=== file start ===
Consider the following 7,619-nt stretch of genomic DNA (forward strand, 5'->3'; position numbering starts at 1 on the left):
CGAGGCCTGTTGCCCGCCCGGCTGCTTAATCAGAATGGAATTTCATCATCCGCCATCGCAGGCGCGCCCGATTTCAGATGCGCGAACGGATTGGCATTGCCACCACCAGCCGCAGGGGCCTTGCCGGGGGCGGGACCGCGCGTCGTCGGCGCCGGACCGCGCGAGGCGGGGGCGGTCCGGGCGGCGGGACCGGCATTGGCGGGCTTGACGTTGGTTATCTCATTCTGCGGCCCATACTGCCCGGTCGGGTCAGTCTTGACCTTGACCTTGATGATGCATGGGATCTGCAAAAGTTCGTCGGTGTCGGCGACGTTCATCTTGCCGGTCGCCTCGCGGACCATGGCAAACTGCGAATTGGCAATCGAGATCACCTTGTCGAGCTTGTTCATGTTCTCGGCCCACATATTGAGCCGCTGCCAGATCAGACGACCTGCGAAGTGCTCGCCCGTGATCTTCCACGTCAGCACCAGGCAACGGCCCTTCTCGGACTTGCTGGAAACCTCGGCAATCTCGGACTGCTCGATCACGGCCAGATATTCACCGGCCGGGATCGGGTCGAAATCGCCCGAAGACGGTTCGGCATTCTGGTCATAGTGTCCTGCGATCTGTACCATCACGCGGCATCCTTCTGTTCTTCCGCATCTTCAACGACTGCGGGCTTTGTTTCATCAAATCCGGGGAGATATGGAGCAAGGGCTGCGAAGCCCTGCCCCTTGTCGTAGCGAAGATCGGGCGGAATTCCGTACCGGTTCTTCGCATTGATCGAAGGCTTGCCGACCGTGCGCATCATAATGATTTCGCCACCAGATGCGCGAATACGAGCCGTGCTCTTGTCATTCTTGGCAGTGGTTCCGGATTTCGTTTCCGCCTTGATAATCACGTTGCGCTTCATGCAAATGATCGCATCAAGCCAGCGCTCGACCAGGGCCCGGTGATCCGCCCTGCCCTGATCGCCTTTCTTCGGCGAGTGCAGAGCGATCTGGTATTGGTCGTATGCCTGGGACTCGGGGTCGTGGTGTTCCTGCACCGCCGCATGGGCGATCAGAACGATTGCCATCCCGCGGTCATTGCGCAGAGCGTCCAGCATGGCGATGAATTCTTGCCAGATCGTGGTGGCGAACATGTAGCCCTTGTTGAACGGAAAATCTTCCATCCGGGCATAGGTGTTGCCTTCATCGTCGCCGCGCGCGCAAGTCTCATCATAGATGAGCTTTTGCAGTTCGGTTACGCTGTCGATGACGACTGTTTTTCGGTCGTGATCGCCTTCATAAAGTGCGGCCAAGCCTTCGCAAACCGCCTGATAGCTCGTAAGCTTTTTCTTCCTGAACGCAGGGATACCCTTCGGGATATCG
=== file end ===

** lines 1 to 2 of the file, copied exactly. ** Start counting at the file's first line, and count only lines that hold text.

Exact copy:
Consider the following 7,619-nt stretch of genomic DNA (forward strand, 5'->3'; position numbering starts at 1 on the left):
CGAGGCCTGTTGCCCGCCCGGCTGCTTAATCAGAATGGAATTTCATCATCCGCCATCGCAGGCGCGCCCGATTTCAGATGCGCGAACGGATTGGCATTGCCACCACCAGCCGCAGGGGCCTTGCCGGGGGCGGGACCGCGCGTCGTCGGCGCCGGACCGCGCGAGGCGGGGGCGGTCCGGGCGGCGGGACCGGCATTGGCGGGCTTGACGTTGGTTATCTCATTCTGCGGCCCATACTGCCCGGTCGGGTCAGTCTTGACCTTGACCTTGATGATGCATGGGATCTGCAAAAGTTCGTCGGTGTCGGCGACGTTCATCTTGCCGGTCGCCTCGCGGACCATGGCAAACTGCGAATTGGCAATCGAGATCACCTTGTCGAGCTTGTTCATGTTCTCGGCCCACATATTGAGCCGCTGCCAGATCAGACGACCTGCGAAGTGCTCGCCCGTGATCTTCCACGTCAGCACCAGGCAACGGCCCTTCTCGGACTTGCTGGAAACCTCGGCAATCTCGGACTGCTCGATCACGGCCAGATATTCACCGGCCGGGATCGGGTCGAAATCGCCCGAAGACGGTTCGGCATTCTGGTCATAGTGTCCTGCGATCTGTACCATCACGCGGCATCCTTCTGTTCTTCCGCATCTTCAACGACTGCGGGCTTTGTTTCATCAAATCCGGGGAGATATGGAGCAAGGGCTGCGAAGCCCTGCCCCTTGTCGTAGCGAAGATCGGGCGGAATTCCGTACCGGTTCTTCGCATTGATCGAAGGCTTGCCGACCGTGCGCATCATAATGATTTCGCCACCAGATGCGCGAATACGAGCCGTGCTCTTGTCATTCTTGGCAGTGGTTCCGGATTTCGTTTCCGCCTTGATAATCACGTTGCGCTTCATGCAAATGATCGCATCAAGCCAGCGCTCGACCAGGGCCCGGTGATCCGCCCTGCCCTGATCGCCTTTCTTCGGCGAGTGCAGAGCGATCTGGTATTGGTCGTATGCCTGGGACTCGGGGTCGTGGTGTTCCTGCACCGCCGCATGGGCGATCAGAACGATTGCCATCCCGCGGTCATTGCGCAGAGCGTCCAGCATGGCGATGAATTCTTGCCAGATCGTGGTGGCGAACATGTAGCCCTTGTTGAACGGAAAATCTTCCATCCGGGCATAGGTGTTGCCTTCATCGTCGCCGCGCGCGCAAGTCTCATCATAGATGAGCTTTTGCAGTTCGGTTACGCTGTCGATGACGACTGTTTTTCGGTCGTGATCGCCTTCATAAAGTGCGGCCAAGCCTTCGCAAACCGCCTGATAGCTCGTAAGCTTTTTCTTCCTGAACGCAGGGATACCCTTCGGGATATCG